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Posted on October 15, 2015 12:21 am
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PeSuQy
PeSuQy
Reps: 77
Parent Support
As the teacher in a new school, Ms. Jones is becoming frustrated when she tries to call home for parent support. Often the parent conversations lead to empty promises by the parents and the student actions do not change. She works in a rural county and education does not seem to be a top priority for many families. Is there anything she can do to get meaningful support from parents to encourage the education of all students?
 
     
     
 
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Solution 1
Posted October 15, 2015 2:03 am

anaRyn
anaRyn
Reps: 85
Ms. Jones needs to continue to reach out to the parents for support. Sometimes the parents are extremely busy during the day and even late into the evening making it difficult for them to communicate back to the teacher. Sending letters home, e-mails, posting letters on Ms. Jones webpage with updates on what the students are doing in class is very helpful. Holding an Open House and sending invitations home to the parents to showcase important presentations and projects students are completing in class can also be helpful. I would recommend to Ms. Jones to not give up on the communications piece. Parents do care for their children, sometimes due to circumstances we don't know as teachers, they are unable to be involved much with homework or school events, but many times they do check on the webpages, letters sent home, and do come to open houses to check on their students. Keep trying, you will get at least a few parents involved and perhaps this will inspire other parents to get more involved as well.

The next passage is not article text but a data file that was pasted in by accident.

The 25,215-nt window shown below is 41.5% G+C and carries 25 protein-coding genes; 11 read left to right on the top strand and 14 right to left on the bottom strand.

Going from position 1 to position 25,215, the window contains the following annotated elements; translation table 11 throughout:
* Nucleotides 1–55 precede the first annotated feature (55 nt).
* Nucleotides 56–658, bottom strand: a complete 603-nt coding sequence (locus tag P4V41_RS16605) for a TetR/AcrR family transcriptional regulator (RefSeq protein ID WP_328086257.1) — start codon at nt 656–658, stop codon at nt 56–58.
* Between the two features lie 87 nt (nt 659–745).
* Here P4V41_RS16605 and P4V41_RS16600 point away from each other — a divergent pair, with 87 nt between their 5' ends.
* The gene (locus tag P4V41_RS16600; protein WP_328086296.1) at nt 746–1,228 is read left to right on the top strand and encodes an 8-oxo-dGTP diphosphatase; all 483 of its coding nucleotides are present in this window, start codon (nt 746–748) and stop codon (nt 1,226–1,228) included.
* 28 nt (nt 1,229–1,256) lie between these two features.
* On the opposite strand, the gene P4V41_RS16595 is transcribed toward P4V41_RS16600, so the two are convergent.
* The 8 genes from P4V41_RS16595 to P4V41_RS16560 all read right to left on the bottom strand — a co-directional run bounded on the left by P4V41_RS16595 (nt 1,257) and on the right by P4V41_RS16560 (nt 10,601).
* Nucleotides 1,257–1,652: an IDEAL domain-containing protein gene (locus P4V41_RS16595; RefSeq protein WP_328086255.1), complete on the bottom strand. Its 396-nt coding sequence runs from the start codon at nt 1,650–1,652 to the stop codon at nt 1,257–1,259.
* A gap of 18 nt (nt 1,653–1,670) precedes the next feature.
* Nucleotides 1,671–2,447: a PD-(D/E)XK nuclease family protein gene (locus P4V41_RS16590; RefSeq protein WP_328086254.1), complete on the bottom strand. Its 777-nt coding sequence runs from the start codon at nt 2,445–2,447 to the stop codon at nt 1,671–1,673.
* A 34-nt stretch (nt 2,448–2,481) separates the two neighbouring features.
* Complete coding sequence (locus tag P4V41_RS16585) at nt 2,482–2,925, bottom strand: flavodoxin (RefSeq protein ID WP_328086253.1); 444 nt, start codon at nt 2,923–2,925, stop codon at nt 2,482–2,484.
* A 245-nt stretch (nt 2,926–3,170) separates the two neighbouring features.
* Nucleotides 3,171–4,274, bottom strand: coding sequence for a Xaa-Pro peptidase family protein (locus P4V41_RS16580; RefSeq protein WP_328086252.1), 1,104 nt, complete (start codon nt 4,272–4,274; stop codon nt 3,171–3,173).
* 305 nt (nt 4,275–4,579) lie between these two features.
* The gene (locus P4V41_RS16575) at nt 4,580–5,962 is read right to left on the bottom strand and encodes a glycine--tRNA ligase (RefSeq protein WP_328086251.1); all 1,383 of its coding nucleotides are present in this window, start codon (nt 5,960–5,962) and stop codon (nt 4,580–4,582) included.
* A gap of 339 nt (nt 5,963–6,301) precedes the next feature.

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Solution 2
Posted October 18, 2015 12:21 pm

Sophy Shabana
Sophy Shabana
Reps: 100
Ms. Jones' concerns about parental involvement are valid. However, similar situations are possible even in urban schools with bilingual parents. Even though these parents have the time to support their students, the lack of English knowledge prevents them from doing so. Therefore, students are better served with websites that might help them practice after school hours and during weekends. Teachers can also set up an online help session, maybe once a week to help with homework and concepts. However, the challenge is compounded when the student does not have computer access. In this case, the teacher can work with these students during morning work time. This is a 30 minute block when the students start arriving in the morning. Teachers can have a quick one on one session with these students to check for understanding and to clarify questions and doubts.
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Solution 3
Posted October 15, 2015 1:27 am

uTaMaW
uTaMaW
Reps: 78
Ms. Jones is doing the right thing by making parent contacts and attempting to create a cooperative relationship. Ulitmatly, the teacher has no control over the educational culture of the community in which she teachers. Ms. Jones should focus her energy on instruction and in-class or school remediation for struggling students. Assuming that parents do not care about their children's education is a recipe for disaster but getting frustrated by issues that are out of her control is unwise as well.
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meXyHy
meXyHy
Reps: 158
if I were in this situation, I would exactly do this it is important to have a close parental connection to stay on the same page with the students.
  Posted on: October 15, 2015 8:14 pm

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Solution 4
Posted March 1, 2016 4:42 am

aryBaV
aryBaV
Reps: 125
I think a great way to get meaningful support from a parent or anyone for that matter is to find out what makes the parents 'tik'. Have a family night where the parents can come and share their thoughts about the classroom, make it a fun game night.
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Solution 5
Posted October 9, 2016 7:08 pm

yDyjuB
yDyjuB
Reps: 203
invite families into the classroom for a mixture of social and academic events.
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